A new money laundering scheme has been uncovered within the gaming industry. This time though, it doesn’t involve a specific investor or corporation, but rather the abuse of the in-game currency of Fortnite.
Uncovered by The Independent, cybercriminals have been using Fortnite to shift money stolen from credit cards off of the dark web.
The stolen cards are used to buy V-bucks, the virtual currency in Fortnite. Typically, V-bucks are purchased to buy in-game outfits, weapons, emotes and other items in-game. For Fortnite and Epic Games, V-bucks have been a massive revenue stream, with over $3 billion net profit for Epic Games in 2018.
For cybercriminals, V-bucks are purchased off of the stolen cards and then re-sold for a net profit off of the dark web at a discount rate. This allows the stolen money to be “cleaned,” in other words, made more legitimate through a standard transaction. Most of these transactions are done through cryptocurrencies as well, to make further money transactions untraceable.
Cyber security firm Sixgill spearheaded the investigation into the scale of the money laundering operations with The Independent, scouring the open and dark web for potential sellers connected to the scheme. Several operations have already been uncovered, with sellers across the globe in five different languages, including Chinese, Spanish and English
“Criminals are executing carding fraud and getting money in and out of the Fortnite system with relative impunity,” stated Benjamin Preminger, senior intelligence analyst at Sixgill. “Threat actors [a malicious person or entity] are scoffing at Epic Games’ weak security measures, saying that the company doesn’t seem to care about players defrauding the system and purchasing discounted V-bucks… This directly touches on the ability of threat actors to launder money through the game.”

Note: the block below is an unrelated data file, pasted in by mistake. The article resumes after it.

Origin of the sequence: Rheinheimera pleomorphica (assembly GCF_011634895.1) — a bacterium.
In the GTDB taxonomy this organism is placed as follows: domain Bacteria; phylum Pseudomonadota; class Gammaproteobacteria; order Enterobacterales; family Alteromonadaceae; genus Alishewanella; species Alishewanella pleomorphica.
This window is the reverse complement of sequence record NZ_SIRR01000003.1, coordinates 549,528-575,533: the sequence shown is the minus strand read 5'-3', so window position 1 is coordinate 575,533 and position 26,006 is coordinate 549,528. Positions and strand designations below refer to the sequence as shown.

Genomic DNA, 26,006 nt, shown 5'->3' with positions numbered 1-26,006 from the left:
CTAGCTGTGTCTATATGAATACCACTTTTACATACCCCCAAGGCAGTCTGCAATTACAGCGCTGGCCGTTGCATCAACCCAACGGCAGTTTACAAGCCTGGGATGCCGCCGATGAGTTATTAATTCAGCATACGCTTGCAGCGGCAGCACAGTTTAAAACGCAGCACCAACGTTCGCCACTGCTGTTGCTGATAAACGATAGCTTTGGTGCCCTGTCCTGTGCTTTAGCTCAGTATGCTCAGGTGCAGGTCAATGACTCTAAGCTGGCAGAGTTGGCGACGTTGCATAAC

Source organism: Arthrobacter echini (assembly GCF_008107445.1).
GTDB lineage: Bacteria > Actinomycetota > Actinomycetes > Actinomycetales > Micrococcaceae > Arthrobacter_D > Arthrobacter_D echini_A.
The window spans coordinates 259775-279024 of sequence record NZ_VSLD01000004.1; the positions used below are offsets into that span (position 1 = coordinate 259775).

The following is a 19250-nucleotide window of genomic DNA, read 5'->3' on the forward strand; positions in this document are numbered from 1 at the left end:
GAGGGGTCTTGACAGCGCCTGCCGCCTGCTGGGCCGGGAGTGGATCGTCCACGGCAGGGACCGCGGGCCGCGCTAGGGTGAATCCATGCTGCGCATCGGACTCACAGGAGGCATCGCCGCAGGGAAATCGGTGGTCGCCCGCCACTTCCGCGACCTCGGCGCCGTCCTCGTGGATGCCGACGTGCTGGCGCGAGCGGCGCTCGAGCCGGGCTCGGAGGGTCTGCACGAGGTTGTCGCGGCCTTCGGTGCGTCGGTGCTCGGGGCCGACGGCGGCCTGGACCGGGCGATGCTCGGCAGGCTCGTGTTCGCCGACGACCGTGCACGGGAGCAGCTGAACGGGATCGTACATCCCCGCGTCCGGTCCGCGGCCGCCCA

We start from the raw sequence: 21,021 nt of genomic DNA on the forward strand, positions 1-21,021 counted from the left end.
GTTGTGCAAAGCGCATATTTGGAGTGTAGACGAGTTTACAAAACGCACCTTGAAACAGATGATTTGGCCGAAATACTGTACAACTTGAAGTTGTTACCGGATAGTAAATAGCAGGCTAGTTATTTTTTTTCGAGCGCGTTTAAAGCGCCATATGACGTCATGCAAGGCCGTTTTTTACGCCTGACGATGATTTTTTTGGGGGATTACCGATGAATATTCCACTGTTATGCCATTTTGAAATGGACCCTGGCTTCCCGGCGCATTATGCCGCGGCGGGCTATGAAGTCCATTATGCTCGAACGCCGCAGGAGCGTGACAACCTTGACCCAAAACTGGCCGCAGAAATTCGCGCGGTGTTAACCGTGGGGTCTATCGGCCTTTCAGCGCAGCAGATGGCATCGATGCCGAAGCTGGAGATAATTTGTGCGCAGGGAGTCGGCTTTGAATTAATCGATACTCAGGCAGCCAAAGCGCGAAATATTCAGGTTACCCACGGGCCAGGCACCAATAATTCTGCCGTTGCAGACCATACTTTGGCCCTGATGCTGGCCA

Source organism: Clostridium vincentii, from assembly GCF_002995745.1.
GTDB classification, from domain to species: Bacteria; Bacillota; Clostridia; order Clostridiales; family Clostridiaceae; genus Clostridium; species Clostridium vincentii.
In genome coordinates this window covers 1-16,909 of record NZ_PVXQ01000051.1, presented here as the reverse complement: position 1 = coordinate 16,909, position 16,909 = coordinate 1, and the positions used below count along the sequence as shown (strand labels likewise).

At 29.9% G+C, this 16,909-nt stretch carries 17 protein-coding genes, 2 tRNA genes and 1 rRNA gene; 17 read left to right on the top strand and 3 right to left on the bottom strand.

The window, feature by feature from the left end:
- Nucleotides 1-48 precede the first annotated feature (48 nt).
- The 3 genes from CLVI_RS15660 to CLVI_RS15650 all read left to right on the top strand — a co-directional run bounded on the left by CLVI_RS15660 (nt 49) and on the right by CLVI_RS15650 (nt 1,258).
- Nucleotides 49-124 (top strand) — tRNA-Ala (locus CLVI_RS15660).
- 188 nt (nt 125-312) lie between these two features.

This is not the first time Fortnite has been implicated in an online scam. The Independent also reports of other research firms, such as Zerofox, finding over 53,000 different online scams relating to Fortnite within the timeframe of a month. Most of the criminal activity has grown as the popularity of Fortnite has risen. It is estimated that an 86% of the scams were shared via social media, making them susceptible to vulnerable consumers.
Epic Games has thus far not responded to the security breaches or laundering schemes found on Fortnite, a point of contention made by Sixgill.
“Epic Games doesn’t seem to clamp down in any serious way on criminal activity surrounding Fortnite, money laundering or otherwise,” Mr Preminger said.“While completely stopping such criminal activity is extremely difficult, several steps could be taken to mitigate the phenomenon, including monitoring the transfer of high-value goods in the game, identifying players with large stockpiles of V-bucks, and sharing data with relevant law enforcement agencies.”
Fortnite is far from the first or only game to have this situation going on. Last year, Naked Security reported that many free-to-play games on mobile devices were actually being targeted and used in a similar fashion with fraudulent credit card purchases of virtual currency to be resold on third-party markets at a reduced price.
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